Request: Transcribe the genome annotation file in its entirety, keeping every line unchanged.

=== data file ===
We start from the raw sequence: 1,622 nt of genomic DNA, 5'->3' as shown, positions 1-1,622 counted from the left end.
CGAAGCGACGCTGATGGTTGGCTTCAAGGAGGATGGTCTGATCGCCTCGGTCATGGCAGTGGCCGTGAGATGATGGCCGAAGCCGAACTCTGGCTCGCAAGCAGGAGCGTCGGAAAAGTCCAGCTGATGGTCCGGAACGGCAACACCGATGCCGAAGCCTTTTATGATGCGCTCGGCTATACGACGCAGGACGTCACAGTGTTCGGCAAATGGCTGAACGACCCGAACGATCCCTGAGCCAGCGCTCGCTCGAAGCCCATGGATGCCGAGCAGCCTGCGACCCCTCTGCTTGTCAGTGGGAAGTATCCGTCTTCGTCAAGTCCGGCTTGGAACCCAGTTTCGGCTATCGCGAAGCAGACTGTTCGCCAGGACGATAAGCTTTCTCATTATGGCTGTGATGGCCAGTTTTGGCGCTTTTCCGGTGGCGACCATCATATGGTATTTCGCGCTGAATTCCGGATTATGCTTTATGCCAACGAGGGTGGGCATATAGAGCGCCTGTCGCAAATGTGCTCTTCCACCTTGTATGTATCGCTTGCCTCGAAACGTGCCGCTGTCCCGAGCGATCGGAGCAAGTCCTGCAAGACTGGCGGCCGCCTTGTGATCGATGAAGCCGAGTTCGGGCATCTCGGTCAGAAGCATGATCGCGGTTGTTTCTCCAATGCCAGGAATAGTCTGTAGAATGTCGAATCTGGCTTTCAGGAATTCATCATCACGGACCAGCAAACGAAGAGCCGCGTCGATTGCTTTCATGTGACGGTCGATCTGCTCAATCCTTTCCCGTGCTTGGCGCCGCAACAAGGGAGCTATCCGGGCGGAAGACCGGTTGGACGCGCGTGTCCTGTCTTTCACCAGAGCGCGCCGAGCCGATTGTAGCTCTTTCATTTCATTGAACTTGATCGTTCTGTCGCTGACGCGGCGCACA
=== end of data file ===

We start from the raw sequence: 1,622 nt of genomic DNA, 5'->3' as shown, positions 1-1,622 counted from the left end.
CGAAGCGACGCTGATGGTTGGCTTCAAGGAGGATGGTCTGATCGCCTCGGTCATGGCAGTGGCCGTGAGATGATGGCCGAAGCCGAACTCTGGCTCGCAAGCAGGAGCGTCGGAAAAGTCCAGCTGATGGTCCGGAACGGCAACACCGATGCCGAAGCCTTTTATGATGCGCTCGGCTATACGACGCAGGACGTCACAGTGTTCGGCAAATGGCTGAACGACCCGAACGATCCCTGAGCCAGCGCTCGCTCGAAGCCCATGGATGCCGAGCAGCCTGCGACCCCTCTGCTTGTCAGTGGGAAGTATCCGTCTTCGTCAAGTCCGGCTTGGAACCCAGTTTCGGCTATCGCGAAGCAGACTGTTCGCCAGGACGATAAGCTTTCTCATTATGGCTGTGATGGCCAGTTTTGGCGCTTTTCCGGTGGCGACCATCATATGGTATTTCGCGCTGAATTCCGGATTATGCTTTATGCCAACGAGGGTGGGCATATAGAGCGCCTGTCGCAAATGTGCTCTTCCACCTTGTATGTATCGCTTGCCTCGAAACGTGCCGCTGTCCCGAGCGATCGGAGCAAGTCCTGCAAGACTGGCGGCCGCCTTGTGATCGATGAAGCCGAGTTCGGGCATCTCGGTCAGAAGCATGATCGCGGTTGTTTCTCCAATGCCAGGAATAGTCTGTAGAATGTCGAATCTGGCTTTCAGGAATTCATCATCACGGACCAGCAAACGAAGAGCCGCGTCGATTGCTTTCATGTGACGGTCGATCTGCTCAATCCTTTCCCGTGCTTGGCGCCGCAACAAGGGAGCTATCCGGGCGGAAGACCGGTTGGACGCGCGTGTCCTGTCTTTCACCAGAGCGCGCCGAGCCGATTGTAGCTCTTTCATTTCATTGAACTTGATCGTTCTGTCGCTGACGCGGCGCACA